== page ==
China clamps down on 'extravangance'

Last updated 16:34 06/02/2013

Relevant offers


Northern Arizona University Shooting leaves one dead, three wounded India angered after maid's hand ‘cut off by employer’ in Saudi Arabia Tunisian democracy group wins Nobel Peace Prize Refugees depart for a new home under latest EU plan Russia denies missiles landed in Iran as Syrian clashes intensify President Obama to overhaul US approach to support Syria rebels - Ash Carter Five killed in Gaza as Israeli-Palestinian violence widens New parole meeting to decide on Oscar Pistorius release Snakes on the plain: Australia's reptiles awake from winter slumber Nobel peace prize buzz includes Pope Francis and Angela Merkel

Chinese radio and television stations are to ban advertisements for expensive gifts such as watches, rare stamps and gold coins, the Xinhua state news agency said today, as part of a push by the government to crack down on extravagance and waste.

Such advertisements had ‘‘publicised incorrect values and helped create a bad social ethos‘‘, the State Administration of Radio, Film and Television (SARFT) said in a release, Xinhua said.

The ban comes after repeated calls from Xi Jinping, China’s president-in-waiting, for a renewed fight against graft.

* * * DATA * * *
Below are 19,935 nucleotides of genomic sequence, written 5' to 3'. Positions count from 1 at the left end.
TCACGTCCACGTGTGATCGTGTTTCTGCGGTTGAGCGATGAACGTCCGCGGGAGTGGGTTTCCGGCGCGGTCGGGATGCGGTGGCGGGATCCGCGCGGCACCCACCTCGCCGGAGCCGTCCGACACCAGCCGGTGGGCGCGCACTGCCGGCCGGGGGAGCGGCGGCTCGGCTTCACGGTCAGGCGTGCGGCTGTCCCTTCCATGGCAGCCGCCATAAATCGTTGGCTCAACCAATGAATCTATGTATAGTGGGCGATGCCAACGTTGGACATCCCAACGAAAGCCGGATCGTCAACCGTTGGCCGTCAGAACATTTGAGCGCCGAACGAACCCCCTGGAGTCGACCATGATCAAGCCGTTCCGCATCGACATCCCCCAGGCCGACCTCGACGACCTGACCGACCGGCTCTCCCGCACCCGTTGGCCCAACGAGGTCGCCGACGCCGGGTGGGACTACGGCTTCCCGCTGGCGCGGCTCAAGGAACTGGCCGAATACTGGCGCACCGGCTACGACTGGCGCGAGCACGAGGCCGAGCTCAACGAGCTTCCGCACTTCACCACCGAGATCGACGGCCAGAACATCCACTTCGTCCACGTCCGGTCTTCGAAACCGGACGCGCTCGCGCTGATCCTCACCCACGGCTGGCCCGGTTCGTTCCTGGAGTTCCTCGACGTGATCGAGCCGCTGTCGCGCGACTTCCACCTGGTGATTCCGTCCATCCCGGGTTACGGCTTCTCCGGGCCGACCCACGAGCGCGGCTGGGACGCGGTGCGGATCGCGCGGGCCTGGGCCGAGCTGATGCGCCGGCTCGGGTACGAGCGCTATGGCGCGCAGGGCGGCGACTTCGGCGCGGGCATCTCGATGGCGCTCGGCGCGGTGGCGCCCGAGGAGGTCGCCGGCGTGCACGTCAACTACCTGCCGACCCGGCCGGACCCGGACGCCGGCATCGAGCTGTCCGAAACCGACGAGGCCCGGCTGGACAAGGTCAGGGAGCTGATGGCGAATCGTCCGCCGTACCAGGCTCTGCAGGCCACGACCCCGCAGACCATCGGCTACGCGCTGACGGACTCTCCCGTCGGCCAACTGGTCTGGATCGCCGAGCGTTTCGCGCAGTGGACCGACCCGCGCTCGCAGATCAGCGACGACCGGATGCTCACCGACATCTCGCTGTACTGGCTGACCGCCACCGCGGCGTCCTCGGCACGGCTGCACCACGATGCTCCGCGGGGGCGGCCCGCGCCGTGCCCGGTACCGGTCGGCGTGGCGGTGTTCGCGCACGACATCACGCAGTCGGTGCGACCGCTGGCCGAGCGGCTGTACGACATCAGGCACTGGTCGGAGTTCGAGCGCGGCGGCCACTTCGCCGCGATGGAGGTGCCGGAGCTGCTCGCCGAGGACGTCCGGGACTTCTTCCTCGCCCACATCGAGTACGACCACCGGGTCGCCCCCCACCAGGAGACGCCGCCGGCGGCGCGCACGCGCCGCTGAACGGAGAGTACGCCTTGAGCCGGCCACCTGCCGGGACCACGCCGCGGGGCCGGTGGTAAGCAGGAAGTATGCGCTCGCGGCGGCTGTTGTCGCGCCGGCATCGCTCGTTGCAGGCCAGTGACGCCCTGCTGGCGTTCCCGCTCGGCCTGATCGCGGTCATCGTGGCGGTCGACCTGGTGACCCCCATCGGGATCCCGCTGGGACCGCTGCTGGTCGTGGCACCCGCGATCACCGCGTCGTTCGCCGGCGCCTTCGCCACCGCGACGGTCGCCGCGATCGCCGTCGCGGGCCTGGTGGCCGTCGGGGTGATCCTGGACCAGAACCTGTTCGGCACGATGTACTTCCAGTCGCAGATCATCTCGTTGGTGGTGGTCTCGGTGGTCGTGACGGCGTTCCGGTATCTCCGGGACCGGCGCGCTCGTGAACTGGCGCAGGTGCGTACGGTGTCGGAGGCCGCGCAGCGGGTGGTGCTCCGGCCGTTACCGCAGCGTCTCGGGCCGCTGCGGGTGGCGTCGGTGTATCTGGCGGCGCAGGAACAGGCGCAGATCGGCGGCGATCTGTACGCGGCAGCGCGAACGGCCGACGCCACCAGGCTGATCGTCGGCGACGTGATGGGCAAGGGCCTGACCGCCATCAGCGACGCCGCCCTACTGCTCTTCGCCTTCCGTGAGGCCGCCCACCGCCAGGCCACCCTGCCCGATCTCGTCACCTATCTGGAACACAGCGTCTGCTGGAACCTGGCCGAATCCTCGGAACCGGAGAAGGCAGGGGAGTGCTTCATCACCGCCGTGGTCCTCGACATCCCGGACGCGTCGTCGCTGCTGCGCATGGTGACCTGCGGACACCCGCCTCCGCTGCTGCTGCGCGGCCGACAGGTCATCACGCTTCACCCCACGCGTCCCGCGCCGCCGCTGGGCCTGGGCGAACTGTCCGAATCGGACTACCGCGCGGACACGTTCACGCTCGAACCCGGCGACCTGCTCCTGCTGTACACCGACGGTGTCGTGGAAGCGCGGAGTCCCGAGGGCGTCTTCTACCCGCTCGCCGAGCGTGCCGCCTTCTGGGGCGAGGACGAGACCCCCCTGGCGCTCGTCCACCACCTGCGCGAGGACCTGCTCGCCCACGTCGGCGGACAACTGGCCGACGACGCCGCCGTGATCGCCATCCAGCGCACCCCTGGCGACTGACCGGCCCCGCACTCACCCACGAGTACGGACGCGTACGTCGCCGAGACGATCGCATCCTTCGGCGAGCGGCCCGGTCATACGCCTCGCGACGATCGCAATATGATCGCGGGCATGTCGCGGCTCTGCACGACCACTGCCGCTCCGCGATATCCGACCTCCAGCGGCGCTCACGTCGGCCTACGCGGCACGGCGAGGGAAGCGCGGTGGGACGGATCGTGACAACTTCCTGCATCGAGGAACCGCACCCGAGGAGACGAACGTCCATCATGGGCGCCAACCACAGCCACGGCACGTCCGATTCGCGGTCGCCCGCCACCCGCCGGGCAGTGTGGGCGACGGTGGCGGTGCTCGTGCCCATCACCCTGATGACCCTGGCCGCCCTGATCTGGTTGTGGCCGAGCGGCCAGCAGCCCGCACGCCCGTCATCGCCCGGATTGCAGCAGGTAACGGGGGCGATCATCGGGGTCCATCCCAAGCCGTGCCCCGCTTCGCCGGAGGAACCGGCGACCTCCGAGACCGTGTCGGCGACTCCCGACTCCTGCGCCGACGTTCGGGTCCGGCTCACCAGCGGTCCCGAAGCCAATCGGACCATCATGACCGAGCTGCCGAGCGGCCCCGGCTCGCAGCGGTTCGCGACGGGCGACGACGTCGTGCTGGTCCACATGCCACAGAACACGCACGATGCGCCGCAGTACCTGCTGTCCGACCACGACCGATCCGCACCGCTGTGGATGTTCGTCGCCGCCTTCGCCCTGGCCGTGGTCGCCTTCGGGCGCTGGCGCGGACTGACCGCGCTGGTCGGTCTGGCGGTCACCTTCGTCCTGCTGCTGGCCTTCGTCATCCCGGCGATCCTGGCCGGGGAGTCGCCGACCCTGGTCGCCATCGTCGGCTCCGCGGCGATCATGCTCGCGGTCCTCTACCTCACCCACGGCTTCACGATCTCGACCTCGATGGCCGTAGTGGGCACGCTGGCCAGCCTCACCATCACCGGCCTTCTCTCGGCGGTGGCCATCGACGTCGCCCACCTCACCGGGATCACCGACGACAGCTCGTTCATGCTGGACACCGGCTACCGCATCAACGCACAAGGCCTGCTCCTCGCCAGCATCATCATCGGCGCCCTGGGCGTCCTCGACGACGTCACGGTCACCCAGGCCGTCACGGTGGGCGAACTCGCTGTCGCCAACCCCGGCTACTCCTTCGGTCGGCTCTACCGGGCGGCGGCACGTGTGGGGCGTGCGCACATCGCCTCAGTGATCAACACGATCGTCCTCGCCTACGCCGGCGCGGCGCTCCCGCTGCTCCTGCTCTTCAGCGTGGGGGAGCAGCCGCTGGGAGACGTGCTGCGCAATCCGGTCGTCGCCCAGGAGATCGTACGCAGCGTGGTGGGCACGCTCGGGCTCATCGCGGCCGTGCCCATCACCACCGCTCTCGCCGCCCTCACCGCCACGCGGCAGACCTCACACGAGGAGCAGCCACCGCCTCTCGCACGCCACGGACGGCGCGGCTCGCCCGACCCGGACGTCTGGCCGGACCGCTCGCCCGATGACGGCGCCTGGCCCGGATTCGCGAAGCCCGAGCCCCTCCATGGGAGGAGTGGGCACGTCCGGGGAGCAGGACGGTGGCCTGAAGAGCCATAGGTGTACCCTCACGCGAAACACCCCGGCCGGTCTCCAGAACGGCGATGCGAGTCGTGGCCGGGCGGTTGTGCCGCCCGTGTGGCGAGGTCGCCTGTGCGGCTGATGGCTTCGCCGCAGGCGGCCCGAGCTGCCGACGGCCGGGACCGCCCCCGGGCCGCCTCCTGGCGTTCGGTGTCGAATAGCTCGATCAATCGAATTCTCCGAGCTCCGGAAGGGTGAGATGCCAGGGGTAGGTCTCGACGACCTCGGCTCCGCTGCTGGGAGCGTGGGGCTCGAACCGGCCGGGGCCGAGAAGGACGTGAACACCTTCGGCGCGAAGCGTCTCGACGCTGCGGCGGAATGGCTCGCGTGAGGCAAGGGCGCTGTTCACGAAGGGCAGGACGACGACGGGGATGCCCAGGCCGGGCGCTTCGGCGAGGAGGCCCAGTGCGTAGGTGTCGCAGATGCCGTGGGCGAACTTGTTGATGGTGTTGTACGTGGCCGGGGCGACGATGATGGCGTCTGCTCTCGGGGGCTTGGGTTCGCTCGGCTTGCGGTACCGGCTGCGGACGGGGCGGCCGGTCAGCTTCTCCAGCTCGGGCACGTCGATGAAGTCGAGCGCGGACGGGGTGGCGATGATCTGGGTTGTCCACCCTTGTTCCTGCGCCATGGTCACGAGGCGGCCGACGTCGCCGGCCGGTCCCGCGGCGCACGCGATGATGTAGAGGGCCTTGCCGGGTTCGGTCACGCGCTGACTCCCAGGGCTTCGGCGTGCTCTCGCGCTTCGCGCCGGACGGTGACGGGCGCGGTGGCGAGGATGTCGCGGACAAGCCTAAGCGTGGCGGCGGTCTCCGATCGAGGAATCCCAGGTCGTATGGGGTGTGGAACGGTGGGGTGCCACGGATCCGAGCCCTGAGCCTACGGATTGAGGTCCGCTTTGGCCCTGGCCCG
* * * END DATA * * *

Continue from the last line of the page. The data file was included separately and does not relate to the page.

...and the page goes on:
Xi said in a speech on January 22 that targeting the ‘‘flies‘‘, or lowly people involved in corruption, was just as important as going after the ‘‘tigers‘‘, or top officials.

‘‘As important cultural and ideological strongholds, radio and television channels should fully exert their role of educating the people,’’ a spokesman for SARFT told Xinhua.

Xi has warned that a failure to weed out corruption and extravagance would put the ruling Communist Party’s survival in jeopardy. The party has been embarrassed by a string of corruption scandals at its highest levels.

Last October, the government banned civil servants from splurging on boozy banquets and fancy cars, and from accepting costly gifts.

Xi is due to take over as president at an annual meeting of parliament in March.

Ad Feedback

- Reuters

Special offers

Featured Promotions

Sponsored Content